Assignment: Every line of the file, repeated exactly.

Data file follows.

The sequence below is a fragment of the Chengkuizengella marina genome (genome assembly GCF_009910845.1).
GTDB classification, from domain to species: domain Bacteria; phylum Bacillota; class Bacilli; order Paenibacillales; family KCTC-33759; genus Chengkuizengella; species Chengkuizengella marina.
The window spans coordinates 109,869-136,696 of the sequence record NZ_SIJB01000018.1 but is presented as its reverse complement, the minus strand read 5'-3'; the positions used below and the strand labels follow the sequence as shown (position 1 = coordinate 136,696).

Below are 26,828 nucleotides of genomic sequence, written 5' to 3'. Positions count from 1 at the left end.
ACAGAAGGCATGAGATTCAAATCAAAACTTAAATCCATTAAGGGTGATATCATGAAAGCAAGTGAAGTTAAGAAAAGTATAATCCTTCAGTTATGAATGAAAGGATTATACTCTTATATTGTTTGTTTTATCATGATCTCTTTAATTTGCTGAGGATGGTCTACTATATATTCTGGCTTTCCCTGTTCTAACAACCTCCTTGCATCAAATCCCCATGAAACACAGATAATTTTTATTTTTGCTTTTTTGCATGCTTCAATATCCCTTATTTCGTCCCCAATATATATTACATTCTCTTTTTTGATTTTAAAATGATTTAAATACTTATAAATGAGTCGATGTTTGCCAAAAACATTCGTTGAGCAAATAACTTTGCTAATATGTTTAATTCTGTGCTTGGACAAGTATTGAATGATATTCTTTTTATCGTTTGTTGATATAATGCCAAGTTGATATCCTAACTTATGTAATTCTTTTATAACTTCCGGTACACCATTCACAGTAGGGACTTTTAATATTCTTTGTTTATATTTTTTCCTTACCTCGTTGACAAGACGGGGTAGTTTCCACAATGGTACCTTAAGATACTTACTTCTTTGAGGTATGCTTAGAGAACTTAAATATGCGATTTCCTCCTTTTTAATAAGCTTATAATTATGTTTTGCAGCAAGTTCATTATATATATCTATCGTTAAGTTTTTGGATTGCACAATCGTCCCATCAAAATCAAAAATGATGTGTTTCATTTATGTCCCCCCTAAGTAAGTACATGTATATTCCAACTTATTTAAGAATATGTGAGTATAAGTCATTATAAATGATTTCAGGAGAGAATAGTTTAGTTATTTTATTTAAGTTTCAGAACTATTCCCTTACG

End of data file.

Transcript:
The sequence below is a fragment of the Chengkuizengella marina genome (genome assembly GCF_009910845.1).
GTDB classification, from domain to species: domain Bacteria; phylum Bacillota; class Bacilli; order Paenibacillales; family KCTC-33759; genus Chengkuizengella; species Chengkuizengella marina.
The window spans coordinates 109,869-136,696 of the sequence record NZ_SIJB01000018.1 but is presented as its reverse complement, the minus strand read 5'-3'; the positions used below and the strand labels follow the sequence as shown (position 1 = coordinate 136,696).

Below are 26,828 nucleotides of genomic sequence, written 5' to 3'. Positions count from 1 at the left end.
ACAGAAGGCATGAGATTCAAATCAAAACTTAAATCCATTAAGGGTGATATCATGAAAGCAAGTGAAGTTAAGAAAAGTATAATCCTTCAGTTATGAATGAAAGGATTATACTCTTATATTGTTTGTTTTATCATGATCTCTTTAATTTGCTGAGGATGGTCTACTATATATTCTGGCTTTCCCTGTTCTAACAACCTCCTTGCATCAAATCCCCATGAAACACAGATAATTTTTATTTTTGCTTTTTTGCATGCTTCAATATCCCTTATTTCGTCCCCAATATATATTACATTCTCTTTTTTGATTTTAAAATGATTTAAATACTTATAAATGAGTCGATGTTTGCCAAAAACATTCGTTGAGCAAATAACTTTGCTAATATGTTTAATTCTGTGCTTGGACAAGTATTGAATGATATTCTTTTTATCGTTTGTTGATATAATGCCAAGTTGATATCCTAACTTATGTAATTCTTTTATAACTTCCGGTACACCATTCACAGTAGGGACTTTTAATATTCTTTGTTTATATTTTTTCCTTACCTCGTTGACAAGACGGGGTAGTTTCCACAATGGTACCTTAAGATACTTACTTCTTTGAGGTATGCTTAGAGAACTTAAATATGCGATTTCCTCCTTTTTAATAAGCTTATAATTATGTTTTGCAGCAAGTTCATTATATATATCTATCGTTAAGTTTTTGGATTGCACAATCGTCCCATCAAAATCAAAAATGATGTGTTTCATTTATGTCCCCCCTAAGTAAGTACATGTATATTCCAACTTATTTAAGAATATGTGAGTATAAGTCATTATAAATGATTTCAGGAGAGAATAGTTTAGTTATTTTATTTAAGTTTCAGAACTATTCCCTTACG